For sites that don't use HTTPS or secure servers, Media Temple was by far the fastest followed by Google in Europe but lagged behind in North America. For HTTPS sites Google was the fastest in Europe with Google and Microsoft performing similar in North America.

Microsoft performed the worst in Europe but was even with Google in North America overall.

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+1 Awesome explanation! – TimNguyenBSM Jun 10 '13 at 0:22

Pick the most recent version of jQuery that meets your needs. At this moment, that would be 1.8. Then link to it on a free and widely used CDN (Google or Microsoft probably).

You should link to a specific version of jQuery. Though there is a link for the latest version of jQuery, you should NOT link to that because when that changes, your site could break without you knowing it. You should link only to a specific version of jQuery. Here's the code for linking to 1.8.1 on the Google CDN.

<script src="//ajax.googleapis.com/ajax/libs/jquery/1.8.1/jquery.min.js"></script>

If you really want to optimize your browser cache hits, you would pick and test with a version of jQuery that is widely deployed now (I believe there are web statistics somewhere on how much each version is being used) and then you would regularly update that to track the most used version. I suspect that this is micro-optimizing and just picking any recent version that you've tested with is suitable and will give you the benefits of using a common CDN.

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I would recommend referencing a static version number from the Google or Microsoft CDN. Use the latest version for development now. If you make changes that require newer features, just change your reference in your layouts.

The Google CDN looks like:

<script src="//ajax.googleapis.com/ajax/libs/jquery/1.8.1/jquery.min.js"></script>
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For the latest version, you can load directly from jQuery:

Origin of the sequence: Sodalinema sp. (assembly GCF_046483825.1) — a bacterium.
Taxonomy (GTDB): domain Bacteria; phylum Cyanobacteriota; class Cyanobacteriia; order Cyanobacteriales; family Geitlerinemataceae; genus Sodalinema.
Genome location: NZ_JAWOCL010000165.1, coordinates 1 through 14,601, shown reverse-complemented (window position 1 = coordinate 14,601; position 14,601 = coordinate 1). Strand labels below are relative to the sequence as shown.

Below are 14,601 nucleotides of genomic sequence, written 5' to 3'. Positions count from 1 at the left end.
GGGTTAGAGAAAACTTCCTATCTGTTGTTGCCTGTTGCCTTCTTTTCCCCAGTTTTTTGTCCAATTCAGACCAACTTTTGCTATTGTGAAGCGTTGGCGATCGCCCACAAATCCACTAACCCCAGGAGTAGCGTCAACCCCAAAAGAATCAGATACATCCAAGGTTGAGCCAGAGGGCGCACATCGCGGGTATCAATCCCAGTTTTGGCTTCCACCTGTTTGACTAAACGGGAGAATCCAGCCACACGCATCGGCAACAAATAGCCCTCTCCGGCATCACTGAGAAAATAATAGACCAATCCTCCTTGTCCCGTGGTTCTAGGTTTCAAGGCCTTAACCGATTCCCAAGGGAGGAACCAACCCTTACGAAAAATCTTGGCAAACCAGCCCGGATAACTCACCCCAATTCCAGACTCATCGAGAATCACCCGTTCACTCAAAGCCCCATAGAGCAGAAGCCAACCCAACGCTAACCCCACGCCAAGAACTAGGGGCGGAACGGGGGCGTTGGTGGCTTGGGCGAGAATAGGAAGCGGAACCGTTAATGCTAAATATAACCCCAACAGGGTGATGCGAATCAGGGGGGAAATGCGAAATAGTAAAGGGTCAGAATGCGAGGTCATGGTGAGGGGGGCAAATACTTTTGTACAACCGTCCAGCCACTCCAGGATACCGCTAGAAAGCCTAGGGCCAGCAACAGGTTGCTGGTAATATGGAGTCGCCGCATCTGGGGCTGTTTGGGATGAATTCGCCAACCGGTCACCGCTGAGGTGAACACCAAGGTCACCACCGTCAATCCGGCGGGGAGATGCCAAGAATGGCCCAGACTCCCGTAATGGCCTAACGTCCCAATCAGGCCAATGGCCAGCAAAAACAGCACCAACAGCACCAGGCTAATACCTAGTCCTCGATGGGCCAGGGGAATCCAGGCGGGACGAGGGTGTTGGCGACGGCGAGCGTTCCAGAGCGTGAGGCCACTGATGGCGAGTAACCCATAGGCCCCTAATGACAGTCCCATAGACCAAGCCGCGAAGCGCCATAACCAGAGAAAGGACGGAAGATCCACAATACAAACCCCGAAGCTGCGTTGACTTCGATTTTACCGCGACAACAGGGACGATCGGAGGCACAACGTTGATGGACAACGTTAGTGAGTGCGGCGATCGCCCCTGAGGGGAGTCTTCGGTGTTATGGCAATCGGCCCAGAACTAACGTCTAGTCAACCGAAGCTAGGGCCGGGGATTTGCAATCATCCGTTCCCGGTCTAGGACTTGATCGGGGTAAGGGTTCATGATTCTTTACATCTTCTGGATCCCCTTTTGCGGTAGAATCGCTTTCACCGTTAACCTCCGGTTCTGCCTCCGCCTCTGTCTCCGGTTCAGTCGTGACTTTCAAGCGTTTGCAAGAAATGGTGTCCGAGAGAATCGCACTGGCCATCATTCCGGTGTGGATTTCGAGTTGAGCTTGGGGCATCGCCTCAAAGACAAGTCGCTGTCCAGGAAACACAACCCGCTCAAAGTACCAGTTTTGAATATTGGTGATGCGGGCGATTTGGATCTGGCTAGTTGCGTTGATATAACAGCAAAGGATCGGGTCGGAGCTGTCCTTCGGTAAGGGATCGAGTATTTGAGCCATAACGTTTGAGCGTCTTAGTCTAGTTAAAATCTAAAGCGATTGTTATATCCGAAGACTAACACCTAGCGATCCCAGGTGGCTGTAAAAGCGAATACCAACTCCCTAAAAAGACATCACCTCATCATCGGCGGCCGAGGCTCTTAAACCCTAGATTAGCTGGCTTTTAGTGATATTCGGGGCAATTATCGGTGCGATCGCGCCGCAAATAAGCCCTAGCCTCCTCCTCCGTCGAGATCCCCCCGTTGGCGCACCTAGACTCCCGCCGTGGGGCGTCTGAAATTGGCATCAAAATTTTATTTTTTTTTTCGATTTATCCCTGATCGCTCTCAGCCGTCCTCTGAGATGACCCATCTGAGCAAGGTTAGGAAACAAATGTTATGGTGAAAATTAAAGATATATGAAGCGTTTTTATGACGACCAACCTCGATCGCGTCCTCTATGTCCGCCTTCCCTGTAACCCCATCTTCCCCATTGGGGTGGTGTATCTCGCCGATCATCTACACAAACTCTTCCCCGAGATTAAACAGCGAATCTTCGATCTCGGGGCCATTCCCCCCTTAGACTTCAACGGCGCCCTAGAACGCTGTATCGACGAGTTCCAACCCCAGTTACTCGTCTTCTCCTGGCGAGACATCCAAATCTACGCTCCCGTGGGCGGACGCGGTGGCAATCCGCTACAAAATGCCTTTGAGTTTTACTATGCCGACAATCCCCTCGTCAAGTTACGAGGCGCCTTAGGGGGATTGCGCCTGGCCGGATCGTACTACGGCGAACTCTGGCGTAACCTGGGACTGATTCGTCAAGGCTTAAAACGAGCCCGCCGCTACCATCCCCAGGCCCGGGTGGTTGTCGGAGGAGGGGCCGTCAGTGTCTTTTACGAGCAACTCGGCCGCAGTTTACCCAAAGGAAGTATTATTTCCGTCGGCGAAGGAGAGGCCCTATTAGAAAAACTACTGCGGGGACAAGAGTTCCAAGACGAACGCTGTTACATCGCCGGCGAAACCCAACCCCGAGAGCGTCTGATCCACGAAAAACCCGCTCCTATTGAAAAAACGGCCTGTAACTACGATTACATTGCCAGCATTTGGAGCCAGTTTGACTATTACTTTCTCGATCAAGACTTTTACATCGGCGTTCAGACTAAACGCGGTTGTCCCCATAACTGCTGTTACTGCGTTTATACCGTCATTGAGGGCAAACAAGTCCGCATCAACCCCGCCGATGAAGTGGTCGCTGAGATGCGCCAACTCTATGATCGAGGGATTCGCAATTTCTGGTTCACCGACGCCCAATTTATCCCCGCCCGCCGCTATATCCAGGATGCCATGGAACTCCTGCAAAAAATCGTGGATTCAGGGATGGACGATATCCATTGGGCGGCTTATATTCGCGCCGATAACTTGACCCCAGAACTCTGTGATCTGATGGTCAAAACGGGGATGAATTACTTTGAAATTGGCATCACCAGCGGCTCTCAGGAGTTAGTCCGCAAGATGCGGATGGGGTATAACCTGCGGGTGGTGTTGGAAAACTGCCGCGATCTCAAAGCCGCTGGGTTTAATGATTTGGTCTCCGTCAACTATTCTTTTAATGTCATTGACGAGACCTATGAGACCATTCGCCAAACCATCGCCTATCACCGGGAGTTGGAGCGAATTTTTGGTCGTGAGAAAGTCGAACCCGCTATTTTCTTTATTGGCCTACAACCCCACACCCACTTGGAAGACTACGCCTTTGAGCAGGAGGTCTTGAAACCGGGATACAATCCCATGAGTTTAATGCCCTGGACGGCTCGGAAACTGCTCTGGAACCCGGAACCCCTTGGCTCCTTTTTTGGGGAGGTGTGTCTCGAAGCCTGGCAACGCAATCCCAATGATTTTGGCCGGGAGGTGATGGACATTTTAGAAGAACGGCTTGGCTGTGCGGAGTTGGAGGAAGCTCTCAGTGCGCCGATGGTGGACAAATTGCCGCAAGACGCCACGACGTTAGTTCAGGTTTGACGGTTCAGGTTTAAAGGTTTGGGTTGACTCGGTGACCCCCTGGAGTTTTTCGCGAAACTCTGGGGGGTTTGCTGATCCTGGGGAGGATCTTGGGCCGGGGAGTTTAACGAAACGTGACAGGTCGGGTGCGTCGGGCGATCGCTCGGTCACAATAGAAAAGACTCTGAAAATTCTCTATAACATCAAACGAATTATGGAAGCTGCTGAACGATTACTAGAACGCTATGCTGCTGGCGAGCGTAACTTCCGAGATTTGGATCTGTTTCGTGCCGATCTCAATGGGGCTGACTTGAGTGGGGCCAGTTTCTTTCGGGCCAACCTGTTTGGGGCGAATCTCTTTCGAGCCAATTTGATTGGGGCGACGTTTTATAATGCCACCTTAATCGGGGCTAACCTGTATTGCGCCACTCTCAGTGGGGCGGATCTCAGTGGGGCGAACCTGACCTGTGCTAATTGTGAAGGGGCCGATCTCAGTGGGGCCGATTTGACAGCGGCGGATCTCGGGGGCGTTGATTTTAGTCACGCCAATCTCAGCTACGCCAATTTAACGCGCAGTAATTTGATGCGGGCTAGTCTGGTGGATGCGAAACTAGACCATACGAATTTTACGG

<script src="http://code.jquery.com/jquery-latest.min.js" type="text/javascript"></script>

There are also other Content Delivery Networks that you can load from as well.

Some of the popular CDNs are:

  • jQuery (code.jquery.com)
  • Microsoft (ajax.microsoft.com)
  • Google (ajax.googleapis.com)
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I would like to use a CDN but which one would be the best to choose and how should I code it to look for the jQuery that is most likely to be in the cache? – Angela Sep 8 '12 at 16:58
At the point where you are deciding between Google, jQuery, or Microsoft it really doesn't matter. All of them have similar reliability and performance. – Robert Greiner Sep 8 '12 at 17:00
It is dangerous to link to jquery-latest.min.js because jQuery could make changes in a future version that could break your site (it happens all the time) and your site would automatically inherit that and get broken. – jfriend00 Sep 8 '12 at 17:04
@RobertGreiner: Actually they do not all have similar performance. In Europe Microsoft performs really badly when compared to Google and in North America they are about the same. Also when HTTPS support is required Media Temple, the official host of the jQuery CDN, cannot be used at all but when HTTPS is not required Media Temple performs the fastest followed by Google. The guys at Pingdom have tested availability and performance between the 3 most commonly used CDNs royal.pingdom.com/2012/07/24/best-cdn-for-jquery-in-2012 very interesting article. – François Wahl Sep 8 '12 at 22:14